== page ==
Ex-FBI Agent: ‘Absolutely no intention to intimidate anybody’

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The ex-FBI agent standing next to Treasurer Dan Rutherford at an explosive news conference told the Sun-Times today there was “absolutely no intention to intimidate anybody” with his presence.

Tony D’Angelo, a longtime investigator in financial crimes for the FBI — including his involvement in the investigation of ADM whistleblower Mark Whitacre — said he did conduct an initial investigation of the claims lodged against Rutherford by an employee. D’Angelo said he made a recommendation that Rutherford conduct an independent investigation and suggested Braver & Associates, which is heading it up.

Rutherford’s office contacted D’Angelo about the matter late in the week of January 20th and retained him early the following week. D’Angelo said his involvement was “very limited.”

“I did the initial review and made my recommendations. There was a contract and now I’ve stepped out of it,” he said. “I attended the press conference with him on Friday,” because he did the initial review.

“At that point I was providing consulting services and helping — actually just providing my services. There was no, absolutely no intention to intimidate anybody,” D’Angelo told the Sun-Times. “I feel I’m the least intimidating person behind the podium. I think he wanted me up there because there was going to be an independent investigation — absolutely was not intended to intimidate anyone.”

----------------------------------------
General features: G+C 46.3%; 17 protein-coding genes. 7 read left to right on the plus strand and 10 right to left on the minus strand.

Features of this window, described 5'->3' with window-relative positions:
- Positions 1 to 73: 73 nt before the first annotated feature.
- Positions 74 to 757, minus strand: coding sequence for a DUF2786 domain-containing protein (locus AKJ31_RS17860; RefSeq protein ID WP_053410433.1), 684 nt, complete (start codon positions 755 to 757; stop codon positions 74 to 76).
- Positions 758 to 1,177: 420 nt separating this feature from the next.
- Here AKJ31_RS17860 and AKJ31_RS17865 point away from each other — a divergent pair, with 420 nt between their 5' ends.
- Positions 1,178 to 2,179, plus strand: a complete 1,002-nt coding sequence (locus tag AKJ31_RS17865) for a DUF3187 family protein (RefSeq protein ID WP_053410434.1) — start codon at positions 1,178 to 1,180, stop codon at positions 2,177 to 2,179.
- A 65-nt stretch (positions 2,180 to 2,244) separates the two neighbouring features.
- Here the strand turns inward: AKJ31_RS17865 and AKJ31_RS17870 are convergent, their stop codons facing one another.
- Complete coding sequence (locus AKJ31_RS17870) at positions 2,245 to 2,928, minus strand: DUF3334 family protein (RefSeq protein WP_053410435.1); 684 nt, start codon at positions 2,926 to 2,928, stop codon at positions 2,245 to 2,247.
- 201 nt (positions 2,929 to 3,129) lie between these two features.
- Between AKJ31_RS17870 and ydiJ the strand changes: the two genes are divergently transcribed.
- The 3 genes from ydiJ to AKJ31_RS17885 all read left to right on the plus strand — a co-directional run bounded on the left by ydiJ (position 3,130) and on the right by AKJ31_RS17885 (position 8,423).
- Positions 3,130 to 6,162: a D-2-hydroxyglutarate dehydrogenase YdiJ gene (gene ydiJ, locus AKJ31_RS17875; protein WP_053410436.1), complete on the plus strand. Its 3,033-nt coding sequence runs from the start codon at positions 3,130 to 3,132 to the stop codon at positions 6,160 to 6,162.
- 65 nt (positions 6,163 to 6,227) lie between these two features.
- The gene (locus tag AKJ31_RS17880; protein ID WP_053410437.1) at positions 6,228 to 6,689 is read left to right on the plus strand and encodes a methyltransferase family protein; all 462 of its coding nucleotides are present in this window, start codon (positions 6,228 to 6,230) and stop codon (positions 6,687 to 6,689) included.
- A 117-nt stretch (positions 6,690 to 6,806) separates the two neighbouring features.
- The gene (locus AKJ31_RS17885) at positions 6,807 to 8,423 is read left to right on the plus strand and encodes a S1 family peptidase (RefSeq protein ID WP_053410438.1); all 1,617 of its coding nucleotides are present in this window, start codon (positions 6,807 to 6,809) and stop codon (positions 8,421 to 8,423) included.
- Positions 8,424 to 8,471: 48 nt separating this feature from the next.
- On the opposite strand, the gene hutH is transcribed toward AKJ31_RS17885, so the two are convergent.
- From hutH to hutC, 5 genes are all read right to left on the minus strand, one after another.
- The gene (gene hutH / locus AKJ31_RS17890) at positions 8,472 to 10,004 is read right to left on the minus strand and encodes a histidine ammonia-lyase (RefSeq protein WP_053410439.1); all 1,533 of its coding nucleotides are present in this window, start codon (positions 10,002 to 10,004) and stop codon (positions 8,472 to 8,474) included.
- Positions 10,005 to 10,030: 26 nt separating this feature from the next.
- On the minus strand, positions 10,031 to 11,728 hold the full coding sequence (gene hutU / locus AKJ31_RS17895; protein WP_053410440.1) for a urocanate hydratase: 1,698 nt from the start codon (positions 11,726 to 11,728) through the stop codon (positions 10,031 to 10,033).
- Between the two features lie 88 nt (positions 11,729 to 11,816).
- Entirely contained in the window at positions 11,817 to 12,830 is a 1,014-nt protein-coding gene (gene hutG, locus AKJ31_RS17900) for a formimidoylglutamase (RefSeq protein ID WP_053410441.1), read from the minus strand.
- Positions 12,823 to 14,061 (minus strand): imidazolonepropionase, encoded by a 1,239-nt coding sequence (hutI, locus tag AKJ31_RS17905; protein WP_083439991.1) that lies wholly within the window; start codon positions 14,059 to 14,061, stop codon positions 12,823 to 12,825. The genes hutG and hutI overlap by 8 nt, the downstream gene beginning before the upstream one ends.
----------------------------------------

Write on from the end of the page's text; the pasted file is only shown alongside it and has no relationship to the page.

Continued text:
Earlier this week, the Sun-Times first reported that the employee who lodged the complaint had resigned and said he was intimidated by the press conference.

“Did you ever see someone being flanked by federal agents like that?” the man told the Sun-Times. “I was completely intimidated.”

On Thursday, the former employee — who has already landed a new position — said he planned to file a lawsuit early next week.

This week, employees in Rutherford’s office were submitting to interviews for the internal review.

“They’re being pretty frank about it,” one source with knowledge of the interviews said. “They’re scared about it but they’re doing it.”

Regarding talk of an “executive summary” of the probe, news that was already drawing criticism, D’Angelo, who now works as an investigator for companies nationwide, said that’s typical in these types of investigations.

“That’s not unusual, when individuals are interviewed in a situation like this there are privacy concerns. An executive summary on the findings are somewhat standard,” he said.

On Jan. 31, Rutherford called a last-minute news conference where he tied GOP rival Bruce Rauner to a $300,000 demand from a Rutherford employee who allegedly offered to keep politically damaging accusations against the treasurer “under wraps” in exchange for the money. The employee has since responded to that allegation, but has so far asked for anonymity. Rauner has denied having any connection to the allegations and Rutherford has offered no proof other than an expenditure the Rauner campaign made last year to the attorney who is now representing that employee.

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